New lockdown to 'weigh heavily' on Marks & Spencer after robust Christmas sales: reaction
Marks & Spencer has revealed “robust” festive trading as solid food sales helped offset a sharp slump at its clothing division.
Bosses at the high street stalwart said sales in the three months to December 26 fell 7.6 per cent on a like-for-like basis, with the food division growing 2.6 per cent, while clothing and home sales fell 24.1 per cent.
Coronavirus restrictions in the past three months saw the chain take a knock in sales as it suffered from the English November lockdown and tiering restrictions elsewhere across the UK.
Online sales were strong – including a new tie-up with Ocado to offer grocery deliveries for the first time and shoppers were keen on buying sleepwear and leisurewear as they stayed indoors.
Chief executive Steve Rowe also warned that, despite the UK signing a free trade agreement with the EU, new rules and regulations are set to “significantly impact” its overseas ventures in Ireland, the Czech Republic and France, although he insisted the company is “actively working to mitigate” the issues.
He said that, in spite of the Brexit and pandemic woes, M&S had a “robust” festive period.
“More importantly, beneath the Covid clouds, we saw a very strong performance from the food business, including Ocado retail, and a further acceleration of clothing and home online,” he said.
Rowe added: “Near term, trading remains very challenging, but we are continuing to accelerate change under our Never The Same Again programme to ensure the business emerges from the pandemic in very different shape.”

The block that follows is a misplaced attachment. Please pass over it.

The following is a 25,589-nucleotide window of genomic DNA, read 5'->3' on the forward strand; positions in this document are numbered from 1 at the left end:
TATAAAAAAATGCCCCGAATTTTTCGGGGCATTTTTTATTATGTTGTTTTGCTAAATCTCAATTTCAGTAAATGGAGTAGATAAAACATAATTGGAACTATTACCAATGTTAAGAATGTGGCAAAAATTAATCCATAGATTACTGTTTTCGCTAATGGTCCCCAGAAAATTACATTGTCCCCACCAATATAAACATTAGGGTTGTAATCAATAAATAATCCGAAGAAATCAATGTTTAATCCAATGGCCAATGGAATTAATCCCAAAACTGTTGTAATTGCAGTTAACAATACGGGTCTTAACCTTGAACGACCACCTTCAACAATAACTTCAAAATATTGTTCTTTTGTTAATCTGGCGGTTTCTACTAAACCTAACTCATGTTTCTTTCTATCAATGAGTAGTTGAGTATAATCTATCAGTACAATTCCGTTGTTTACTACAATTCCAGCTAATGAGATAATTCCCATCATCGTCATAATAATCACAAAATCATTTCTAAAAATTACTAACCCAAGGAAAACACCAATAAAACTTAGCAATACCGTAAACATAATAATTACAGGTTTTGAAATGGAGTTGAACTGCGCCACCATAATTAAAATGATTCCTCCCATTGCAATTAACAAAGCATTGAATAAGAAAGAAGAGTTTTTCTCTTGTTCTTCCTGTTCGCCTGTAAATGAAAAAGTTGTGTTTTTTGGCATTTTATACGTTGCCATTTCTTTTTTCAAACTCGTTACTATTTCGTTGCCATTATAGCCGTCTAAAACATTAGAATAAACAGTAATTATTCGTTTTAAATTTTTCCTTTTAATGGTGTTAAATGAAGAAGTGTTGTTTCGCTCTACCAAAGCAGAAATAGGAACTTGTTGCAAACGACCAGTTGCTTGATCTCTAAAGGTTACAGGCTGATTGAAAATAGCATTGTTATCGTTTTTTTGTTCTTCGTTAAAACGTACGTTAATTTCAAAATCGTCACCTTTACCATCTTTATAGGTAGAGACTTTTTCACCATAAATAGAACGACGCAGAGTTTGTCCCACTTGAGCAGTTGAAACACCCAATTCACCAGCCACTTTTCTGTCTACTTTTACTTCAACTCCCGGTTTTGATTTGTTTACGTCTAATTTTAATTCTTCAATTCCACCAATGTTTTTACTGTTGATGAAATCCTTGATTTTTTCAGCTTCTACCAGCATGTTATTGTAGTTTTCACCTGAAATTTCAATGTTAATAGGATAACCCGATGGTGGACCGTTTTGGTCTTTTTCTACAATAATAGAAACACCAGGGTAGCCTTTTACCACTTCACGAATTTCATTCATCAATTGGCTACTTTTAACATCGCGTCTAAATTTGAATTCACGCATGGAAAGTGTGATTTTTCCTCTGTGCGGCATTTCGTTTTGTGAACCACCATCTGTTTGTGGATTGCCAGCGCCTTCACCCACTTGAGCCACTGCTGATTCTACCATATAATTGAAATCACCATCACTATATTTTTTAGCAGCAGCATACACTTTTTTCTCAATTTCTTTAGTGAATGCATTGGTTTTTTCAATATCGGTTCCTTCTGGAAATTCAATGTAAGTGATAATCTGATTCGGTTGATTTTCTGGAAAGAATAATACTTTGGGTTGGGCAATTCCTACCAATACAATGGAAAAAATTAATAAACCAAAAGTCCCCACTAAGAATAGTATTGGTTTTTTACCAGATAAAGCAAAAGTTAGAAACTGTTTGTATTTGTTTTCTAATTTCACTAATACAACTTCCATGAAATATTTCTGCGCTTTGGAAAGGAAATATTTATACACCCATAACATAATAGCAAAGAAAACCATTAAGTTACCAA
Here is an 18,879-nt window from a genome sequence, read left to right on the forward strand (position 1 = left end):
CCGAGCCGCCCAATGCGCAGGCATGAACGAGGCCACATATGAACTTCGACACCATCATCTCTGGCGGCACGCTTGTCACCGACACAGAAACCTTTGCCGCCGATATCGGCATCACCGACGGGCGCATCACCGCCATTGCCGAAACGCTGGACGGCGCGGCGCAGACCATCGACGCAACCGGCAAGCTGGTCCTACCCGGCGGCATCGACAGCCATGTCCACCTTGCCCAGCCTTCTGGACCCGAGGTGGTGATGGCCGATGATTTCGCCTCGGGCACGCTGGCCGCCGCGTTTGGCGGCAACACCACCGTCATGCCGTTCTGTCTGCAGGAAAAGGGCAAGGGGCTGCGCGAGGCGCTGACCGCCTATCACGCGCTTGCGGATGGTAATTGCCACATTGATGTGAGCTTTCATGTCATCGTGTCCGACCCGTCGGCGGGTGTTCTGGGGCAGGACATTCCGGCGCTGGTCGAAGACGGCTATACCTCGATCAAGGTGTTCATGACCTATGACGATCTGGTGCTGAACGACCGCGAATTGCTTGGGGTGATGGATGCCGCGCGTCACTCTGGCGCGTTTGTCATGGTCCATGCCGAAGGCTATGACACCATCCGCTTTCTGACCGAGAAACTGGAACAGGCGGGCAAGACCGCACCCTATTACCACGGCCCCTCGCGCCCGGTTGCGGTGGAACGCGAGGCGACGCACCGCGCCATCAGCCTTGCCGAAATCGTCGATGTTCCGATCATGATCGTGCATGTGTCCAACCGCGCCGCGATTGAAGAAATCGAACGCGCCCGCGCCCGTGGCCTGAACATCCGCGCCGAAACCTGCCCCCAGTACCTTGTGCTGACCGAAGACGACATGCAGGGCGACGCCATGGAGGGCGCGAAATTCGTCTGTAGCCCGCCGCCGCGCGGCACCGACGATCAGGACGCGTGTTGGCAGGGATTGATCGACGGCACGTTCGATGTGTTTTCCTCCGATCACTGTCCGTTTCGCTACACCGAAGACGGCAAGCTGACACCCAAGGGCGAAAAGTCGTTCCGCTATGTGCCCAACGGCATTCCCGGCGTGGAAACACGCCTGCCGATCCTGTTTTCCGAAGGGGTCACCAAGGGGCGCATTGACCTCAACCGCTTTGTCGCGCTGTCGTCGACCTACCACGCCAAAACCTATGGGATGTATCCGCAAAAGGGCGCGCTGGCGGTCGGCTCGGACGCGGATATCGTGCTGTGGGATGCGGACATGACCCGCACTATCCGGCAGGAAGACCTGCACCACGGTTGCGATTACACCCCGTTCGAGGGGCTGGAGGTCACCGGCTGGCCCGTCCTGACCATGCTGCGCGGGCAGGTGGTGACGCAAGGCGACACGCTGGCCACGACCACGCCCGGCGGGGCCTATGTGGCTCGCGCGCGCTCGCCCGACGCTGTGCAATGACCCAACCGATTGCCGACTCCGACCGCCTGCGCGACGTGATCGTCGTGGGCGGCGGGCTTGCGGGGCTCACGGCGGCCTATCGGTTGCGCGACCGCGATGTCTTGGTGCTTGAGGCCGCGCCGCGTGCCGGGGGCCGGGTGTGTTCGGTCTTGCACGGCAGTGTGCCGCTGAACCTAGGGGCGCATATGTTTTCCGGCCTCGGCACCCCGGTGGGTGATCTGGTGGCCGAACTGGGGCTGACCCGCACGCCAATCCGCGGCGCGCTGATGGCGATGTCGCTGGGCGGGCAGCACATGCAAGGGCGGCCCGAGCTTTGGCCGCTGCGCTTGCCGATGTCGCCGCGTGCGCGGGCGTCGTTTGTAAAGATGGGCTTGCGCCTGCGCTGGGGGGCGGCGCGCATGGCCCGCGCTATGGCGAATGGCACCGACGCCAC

Arlene Ewing, investment manager at Brewin Dolphin, said: “The introduction of another lockdown will weigh heavily on Marks & Spencer – the slump in clothing and home sales in the period leading up to Christmas demonstrates the effect restrictions are having on the retailer.
“Strategic action has been required for some time at this side of Marks & Spencer and, while a greater shift to online is positive, it won’t be a panacea in itself.
“Food – specifically Ocado Retail – remains the bright spot and main driver of growth. Nevertheless, investors will likely be keeping a close eye on news around the business’s significant lease obligations and progress on its transition programme in May’s update.”
Richard Hunter, head of markets at Interactive Investor, noted: “The song remains the same at M&S, with a strong food offering unable to offset a clothing and home unit in need of urgent repair.”
On the food division, M&S saw mixed results, with food-on-the-go sales dropping in towns and city centres as office workers stayed at home.
But there were strong sales in the four weeks leading up to Christmas – up 8.7 per cent – particularly at large retail park and Simply Food stores, which have remained open throughout as “essential” retailers.
M&S added that the clothing and home division has been repositioning its ranges and the 46.5 per cent fall in in-store sales was partially offset by 47.5 per cent growth in online sales, which account for a smaller slice. This included a rise in the number of full-price items sold.
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